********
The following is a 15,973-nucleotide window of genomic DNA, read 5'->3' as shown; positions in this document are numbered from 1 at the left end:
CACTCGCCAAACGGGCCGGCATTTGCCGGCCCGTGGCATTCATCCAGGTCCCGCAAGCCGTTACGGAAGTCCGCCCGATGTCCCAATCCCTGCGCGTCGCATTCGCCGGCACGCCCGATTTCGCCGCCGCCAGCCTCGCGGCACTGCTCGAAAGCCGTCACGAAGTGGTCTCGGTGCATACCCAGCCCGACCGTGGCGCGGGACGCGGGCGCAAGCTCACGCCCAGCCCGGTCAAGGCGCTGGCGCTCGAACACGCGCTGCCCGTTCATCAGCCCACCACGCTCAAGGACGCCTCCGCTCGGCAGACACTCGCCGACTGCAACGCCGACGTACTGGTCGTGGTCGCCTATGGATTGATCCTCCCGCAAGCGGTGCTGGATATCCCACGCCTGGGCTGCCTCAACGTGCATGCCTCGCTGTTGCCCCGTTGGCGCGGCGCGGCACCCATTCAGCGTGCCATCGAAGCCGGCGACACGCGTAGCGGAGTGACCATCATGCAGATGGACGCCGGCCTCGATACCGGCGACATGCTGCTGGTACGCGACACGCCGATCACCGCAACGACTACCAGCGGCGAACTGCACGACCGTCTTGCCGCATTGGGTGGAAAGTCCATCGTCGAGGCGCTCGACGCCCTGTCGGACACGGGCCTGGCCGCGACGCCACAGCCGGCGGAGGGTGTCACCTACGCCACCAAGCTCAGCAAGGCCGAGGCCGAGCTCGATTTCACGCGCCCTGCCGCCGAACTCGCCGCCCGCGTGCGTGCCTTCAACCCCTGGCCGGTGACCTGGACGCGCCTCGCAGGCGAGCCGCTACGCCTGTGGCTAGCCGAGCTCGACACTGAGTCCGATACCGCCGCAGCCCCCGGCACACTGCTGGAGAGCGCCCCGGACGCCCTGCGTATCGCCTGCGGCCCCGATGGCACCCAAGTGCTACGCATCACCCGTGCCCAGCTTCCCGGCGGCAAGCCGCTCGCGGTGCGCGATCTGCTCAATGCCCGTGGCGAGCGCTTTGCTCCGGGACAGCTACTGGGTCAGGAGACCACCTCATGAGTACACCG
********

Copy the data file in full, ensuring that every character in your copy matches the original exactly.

The following is a 15,973-nucleotide window of genomic DNA, read 5'->3' as shown; positions in this document are numbered from 1 at the left end:
CACTCGCCAAACGGGCCGGCATTTGCCGGCCCGTGGCATTCATCCAGGTCCCGCAAGCCGTTACGGAAGTCCGCCCGATGTCCCAATCCCTGCGCGTCGCATTCGCCGGCACGCCCGATTTCGCCGCCGCCAGCCTCGCGGCACTGCTCGAAAGCCGTCACGAAGTGGTCTCGGTGCATACCCAGCCCGACCGTGGCGCGGGACGCGGGCGCAAGCTCACGCCCAGCCCGGTCAAGGCGCTGGCGCTCGAACACGCGCTGCCCGTTCATCAGCCCACCACGCTCAAGGACGCCTCCGCTCGGCAGACACTCGCCGACTGCAACGCCGACGTACTGGTCGTGGTCGCCTATGGATTGATCCTCCCGCAAGCGGTGCTGGATATCCCACGCCTGGGCTGCCTCAACGTGCATGCCTCGCTGTTGCCCCGTTGGCGCGGCGCGGCACCCATTCAGCGTGCCATCGAAGCCGGCGACACGCGTAGCGGAGTGACCATCATGCAGATGGACGCCGGCCTCGATACCGGCGACATGCTGCTGGTACGCGACACGCCGATCACCGCAACGACTACCAGCGGCGAACTGCACGACCGTCTTGCCGCATTGGGTGGAAAGTCCATCGTCGAGGCGCTCGACGCCCTGTCGGACACGGGCCTGGCCGCGACGCCACAGCCGGCGGAGGGTGTCACCTACGCCACCAAGCTCAGCAAGGCCGAGGCCGAGCTCGATTTCACGCGCCCTGCCGCCGAACTCGCCGCCCGCGTGCGTGCCTTCAACCCCTGGCCGGTGACCTGGACGCGCCTCGCAGGCGAGCCGCTACGCCTGTGGCTAGCCGAGCTCGACACTGAGTCCGATACCGCCGCAGCCCCCGGCACACTGCTGGAGAGCGCCCCGGACGCCCTGCGTATCGCCTGCGGCCCCGATGGCACCCAAGTGCTACGCATCACCCGTGCCCAGCTTCCCGGCGGCAAGCCGCTCGCGGTGCGCGATCTGCTCAATGCCCGTGGCGAGCGCTTTGCTCCGGGACAGCTACTGGGTCAGGAGACCACCTCATGAGTACACCG